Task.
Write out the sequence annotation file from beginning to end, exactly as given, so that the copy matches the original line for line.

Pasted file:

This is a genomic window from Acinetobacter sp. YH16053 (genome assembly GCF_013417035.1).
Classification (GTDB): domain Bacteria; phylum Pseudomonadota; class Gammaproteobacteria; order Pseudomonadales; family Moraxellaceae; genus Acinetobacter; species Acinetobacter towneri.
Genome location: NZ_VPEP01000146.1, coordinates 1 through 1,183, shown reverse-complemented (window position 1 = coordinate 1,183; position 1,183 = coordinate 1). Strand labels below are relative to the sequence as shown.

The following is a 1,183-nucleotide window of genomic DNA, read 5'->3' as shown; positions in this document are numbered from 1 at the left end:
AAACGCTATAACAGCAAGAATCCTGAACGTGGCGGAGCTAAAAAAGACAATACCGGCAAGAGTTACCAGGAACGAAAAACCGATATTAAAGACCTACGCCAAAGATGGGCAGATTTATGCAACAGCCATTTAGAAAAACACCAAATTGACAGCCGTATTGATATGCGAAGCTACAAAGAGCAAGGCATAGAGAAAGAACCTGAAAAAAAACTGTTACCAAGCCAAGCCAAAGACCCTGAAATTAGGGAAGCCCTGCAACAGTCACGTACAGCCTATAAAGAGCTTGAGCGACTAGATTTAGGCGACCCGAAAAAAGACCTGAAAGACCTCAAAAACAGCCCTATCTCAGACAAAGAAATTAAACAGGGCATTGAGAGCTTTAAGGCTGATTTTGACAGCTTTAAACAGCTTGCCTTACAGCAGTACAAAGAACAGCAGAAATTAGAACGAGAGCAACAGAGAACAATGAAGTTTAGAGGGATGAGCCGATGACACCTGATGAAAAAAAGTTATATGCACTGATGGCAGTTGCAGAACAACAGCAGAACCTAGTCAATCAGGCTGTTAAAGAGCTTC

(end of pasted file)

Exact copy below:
This is a genomic window from Acinetobacter sp. YH16053 (genome assembly GCF_013417035.1).
Classification (GTDB): domain Bacteria; phylum Pseudomonadota; class Gammaproteobacteria; order Pseudomonadales; family Moraxellaceae; genus Acinetobacter; species Acinetobacter towneri.
Genome location: NZ_VPEP01000146.1, coordinates 1 through 1,183, shown reverse-complemented (window position 1 = coordinate 1,183; position 1,183 = coordinate 1). Strand labels below are relative to the sequence as shown.

The following is a 1,183-nucleotide window of genomic DNA, read 5'->3' as shown; positions in this document are numbered from 1 at the left end:
AAACGCTATAACAGCAAGAATCCTGAACGTGGCGGAGCTAAAAAAGACAATACCGGCAAGAGTTACCAGGAACGAAAAACCGATATTAAAGACCTACGCCAAAGATGGGCAGATTTATGCAACAGCCATTTAGAAAAACACCAAATTGACAGCCGTATTGATATGCGAAGCTACAAAGAGCAAGGCATAGAGAAAGAACCTGAAAAAAAACTGTTACCAAGCCAAGCCAAAGACCCTGAAATTAGGGAAGCCCTGCAACAGTCACGTACAGCCTATAAAGAGCTTGAGCGACTAGATTTAGGCGACCCGAAAAAAGACCTGAAAGACCTCAAAAACAGCCCTATCTCAGACAAAGAAATTAAACAGGGCATTGAGAGCTTTAAGGCTGATTTTGACAGCTTTAAACAGCTTGCCTTACAGCAGTACAAAGAACAGCAGAAATTAGAACGAGAGCAACAGAGAACAATGAAGTTTAGAGGGATGAGCCGATGACACCTGATGAAAAAAAGTTATATGCACTGATGGCAGTTGCAGAACAACAGCAGAACCTAGTCAATCAGGCTGTTAAAGAGCTTC